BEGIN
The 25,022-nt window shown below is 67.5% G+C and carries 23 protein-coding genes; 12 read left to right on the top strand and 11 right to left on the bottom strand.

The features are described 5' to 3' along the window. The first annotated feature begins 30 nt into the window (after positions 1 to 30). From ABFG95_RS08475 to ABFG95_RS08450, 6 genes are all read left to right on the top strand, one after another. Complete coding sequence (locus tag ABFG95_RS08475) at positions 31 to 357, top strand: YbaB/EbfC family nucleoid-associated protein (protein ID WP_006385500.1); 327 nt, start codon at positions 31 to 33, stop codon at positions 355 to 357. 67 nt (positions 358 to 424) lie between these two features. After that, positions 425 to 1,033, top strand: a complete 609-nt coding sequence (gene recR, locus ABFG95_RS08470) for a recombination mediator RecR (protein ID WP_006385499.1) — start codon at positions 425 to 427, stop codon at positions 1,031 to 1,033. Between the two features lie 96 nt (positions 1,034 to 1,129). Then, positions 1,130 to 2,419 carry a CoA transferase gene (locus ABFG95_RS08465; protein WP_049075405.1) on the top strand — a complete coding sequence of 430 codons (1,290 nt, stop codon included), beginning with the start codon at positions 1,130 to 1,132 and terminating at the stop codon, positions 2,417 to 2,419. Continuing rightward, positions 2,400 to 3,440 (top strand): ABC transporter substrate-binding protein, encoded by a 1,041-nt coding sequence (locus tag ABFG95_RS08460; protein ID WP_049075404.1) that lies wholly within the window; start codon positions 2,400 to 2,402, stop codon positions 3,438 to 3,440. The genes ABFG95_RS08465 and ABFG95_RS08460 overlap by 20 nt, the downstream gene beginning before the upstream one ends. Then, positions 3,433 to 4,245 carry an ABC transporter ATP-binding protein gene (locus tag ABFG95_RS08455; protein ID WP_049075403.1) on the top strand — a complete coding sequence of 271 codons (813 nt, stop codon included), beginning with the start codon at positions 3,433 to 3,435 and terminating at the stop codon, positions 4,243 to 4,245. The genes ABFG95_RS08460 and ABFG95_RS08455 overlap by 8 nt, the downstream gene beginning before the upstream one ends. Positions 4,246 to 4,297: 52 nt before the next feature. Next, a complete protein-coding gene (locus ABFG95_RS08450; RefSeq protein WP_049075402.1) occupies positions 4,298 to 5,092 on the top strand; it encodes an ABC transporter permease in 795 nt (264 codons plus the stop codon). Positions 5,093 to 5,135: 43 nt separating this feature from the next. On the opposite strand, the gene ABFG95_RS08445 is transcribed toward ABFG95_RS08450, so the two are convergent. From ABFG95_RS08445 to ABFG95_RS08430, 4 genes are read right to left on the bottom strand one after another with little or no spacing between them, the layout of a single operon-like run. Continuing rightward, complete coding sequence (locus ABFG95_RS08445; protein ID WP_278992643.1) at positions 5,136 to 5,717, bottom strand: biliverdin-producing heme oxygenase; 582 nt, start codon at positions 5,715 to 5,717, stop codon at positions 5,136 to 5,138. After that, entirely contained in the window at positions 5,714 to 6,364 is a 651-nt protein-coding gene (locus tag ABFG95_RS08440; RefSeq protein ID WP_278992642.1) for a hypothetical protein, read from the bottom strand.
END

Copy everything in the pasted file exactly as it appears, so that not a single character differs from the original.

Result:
The 25,022-nt window shown below is 67.5% G+C and carries 23 protein-coding genes; 12 read left to right on the top strand and 11 right to left on the bottom strand.

The features are described 5' to 3' along the window. The first annotated feature begins 30 nt into the window (after positions 1 to 30). From ABFG95_RS08475 to ABFG95_RS08450, 6 genes are all read left to right on the top strand, one after another. Complete coding sequence (locus tag ABFG95_RS08475) at positions 31 to 357, top strand: YbaB/EbfC family nucleoid-associated protein (protein ID WP_006385500.1); 327 nt, start codon at positions 31 to 33, stop codon at positions 355 to 357. 67 nt (positions 358 to 424) lie between these two features. After that, positions 425 to 1,033, top strand: a complete 609-nt coding sequence (gene recR, locus ABFG95_RS08470) for a recombination mediator RecR (protein ID WP_006385499.1) — start codon at positions 425 to 427, stop codon at positions 1,031 to 1,033. Between the two features lie 96 nt (positions 1,034 to 1,129). Then, positions 1,130 to 2,419 carry a CoA transferase gene (locus ABFG95_RS08465; protein WP_049075405.1) on the top strand — a complete coding sequence of 430 codons (1,290 nt, stop codon included), beginning with the start codon at positions 1,130 to 1,132 and terminating at the stop codon, positions 2,417 to 2,419. Continuing rightward, positions 2,400 to 3,440 (top strand): ABC transporter substrate-binding protein, encoded by a 1,041-nt coding sequence (locus tag ABFG95_RS08460; protein ID WP_049075404.1) that lies wholly within the window; start codon positions 2,400 to 2,402, stop codon positions 3,438 to 3,440. The genes ABFG95_RS08465 and ABFG95_RS08460 overlap by 20 nt, the downstream gene beginning before the upstream one ends. Then, positions 3,433 to 4,245 carry an ABC transporter ATP-binding protein gene (locus tag ABFG95_RS08455; protein ID WP_049075403.1) on the top strand — a complete coding sequence of 271 codons (813 nt, stop codon included), beginning with the start codon at positions 3,433 to 3,435 and terminating at the stop codon, positions 4,243 to 4,245. The genes ABFG95_RS08460 and ABFG95_RS08455 overlap by 8 nt, the downstream gene beginning before the upstream one ends. Positions 4,246 to 4,297: 52 nt before the next feature. Next, a complete protein-coding gene (locus ABFG95_RS08450; RefSeq protein WP_049075402.1) occupies positions 4,298 to 5,092 on the top strand; it encodes an ABC transporter permease in 795 nt (264 codons plus the stop codon). Positions 5,093 to 5,135: 43 nt separating this feature from the next. On the opposite strand, the gene ABFG95_RS08445 is transcribed toward ABFG95_RS08450, so the two are convergent. From ABFG95_RS08445 to ABFG95_RS08430, 4 genes are read right to left on the bottom strand one after another with little or no spacing between them, the layout of a single operon-like run. Continuing rightward, complete coding sequence (locus ABFG95_RS08445; protein ID WP_278992643.1) at positions 5,136 to 5,717, bottom strand: biliverdin-producing heme oxygenase; 582 nt, start codon at positions 5,715 to 5,717, stop codon at positions 5,136 to 5,138. After that, entirely contained in the window at positions 5,714 to 6,364 is a 651-nt protein-coding gene (locus tag ABFG95_RS08440; RefSeq protein ID WP_278992642.1) for a hypothetical protein, read from the bottom strand.